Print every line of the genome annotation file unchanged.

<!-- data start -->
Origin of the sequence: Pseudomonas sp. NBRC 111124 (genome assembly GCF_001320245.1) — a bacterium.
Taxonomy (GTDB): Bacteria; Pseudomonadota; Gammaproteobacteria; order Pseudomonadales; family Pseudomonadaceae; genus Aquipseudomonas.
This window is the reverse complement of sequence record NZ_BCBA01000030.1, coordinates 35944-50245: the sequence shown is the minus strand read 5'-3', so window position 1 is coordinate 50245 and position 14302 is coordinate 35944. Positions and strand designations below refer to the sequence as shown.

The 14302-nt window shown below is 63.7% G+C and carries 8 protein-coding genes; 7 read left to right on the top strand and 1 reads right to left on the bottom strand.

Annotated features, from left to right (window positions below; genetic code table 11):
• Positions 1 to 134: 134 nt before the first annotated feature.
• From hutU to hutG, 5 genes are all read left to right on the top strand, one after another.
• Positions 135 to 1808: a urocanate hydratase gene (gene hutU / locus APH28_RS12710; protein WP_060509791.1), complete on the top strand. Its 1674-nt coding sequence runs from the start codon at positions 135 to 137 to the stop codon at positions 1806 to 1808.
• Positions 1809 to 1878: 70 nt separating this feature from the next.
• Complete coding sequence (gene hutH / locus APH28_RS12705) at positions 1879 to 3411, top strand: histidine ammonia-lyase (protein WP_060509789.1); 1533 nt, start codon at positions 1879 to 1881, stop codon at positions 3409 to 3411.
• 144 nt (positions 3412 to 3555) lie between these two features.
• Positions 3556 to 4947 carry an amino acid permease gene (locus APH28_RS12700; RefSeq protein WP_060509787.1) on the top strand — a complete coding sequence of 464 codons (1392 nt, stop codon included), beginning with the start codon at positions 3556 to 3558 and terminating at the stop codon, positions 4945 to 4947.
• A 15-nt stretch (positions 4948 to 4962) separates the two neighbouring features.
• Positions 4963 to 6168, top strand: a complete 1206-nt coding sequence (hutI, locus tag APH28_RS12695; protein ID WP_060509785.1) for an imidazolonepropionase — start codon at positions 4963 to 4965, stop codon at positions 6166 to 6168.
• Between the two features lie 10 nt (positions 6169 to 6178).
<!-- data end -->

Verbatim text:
Origin of the sequence: Pseudomonas sp. NBRC 111124 (genome assembly GCF_001320245.1) — a bacterium.
Taxonomy (GTDB): Bacteria; Pseudomonadota; Gammaproteobacteria; order Pseudomonadales; family Pseudomonadaceae; genus Aquipseudomonas.
This window is the reverse complement of sequence record NZ_BCBA01000030.1, coordinates 35944-50245: the sequence shown is the minus strand read 5'-3', so window position 1 is coordinate 50245 and position 14302 is coordinate 35944. Positions and strand designations below refer to the sequence as shown.

The 14302-nt window shown below is 63.7% G+C and carries 8 protein-coding genes; 7 read left to right on the top strand and 1 reads right to left on the bottom strand.

Annotated features, from left to right (window positions below; genetic code table 11):
• Positions 1 to 134: 134 nt before the first annotated feature.
• From hutU to hutG, 5 genes are all read left to right on the top strand, one after another.
• Positions 135 to 1808: a urocanate hydratase gene (gene hutU / locus APH28_RS12710; protein WP_060509791.1), complete on the top strand. Its 1674-nt coding sequence runs from the start codon at positions 135 to 137 to the stop codon at positions 1806 to 1808.
• Positions 1809 to 1878: 70 nt separating this feature from the next.
• Complete coding sequence (gene hutH / locus APH28_RS12705) at positions 1879 to 3411, top strand: histidine ammonia-lyase (protein WP_060509789.1); 1533 nt, start codon at positions 1879 to 1881, stop codon at positions 3409 to 3411.
• 144 nt (positions 3412 to 3555) lie between these two features.
• Positions 3556 to 4947 carry an amino acid permease gene (locus APH28_RS12700; RefSeq protein WP_060509787.1) on the top strand — a complete coding sequence of 464 codons (1392 nt, stop codon included), beginning with the start codon at positions 3556 to 3558 and terminating at the stop codon, positions 4945 to 4947.
• A 15-nt stretch (positions 4948 to 4962) separates the two neighbouring features.
• Positions 4963 to 6168, top strand: a complete 1206-nt coding sequence (hutI, locus tag APH28_RS12695; protein ID WP_060509785.1) for an imidazolonepropionase — start codon at positions 4963 to 4965, stop codon at positions 6166 to 6168.
• Between the two features lie 10 nt (positions 6169 to 6178).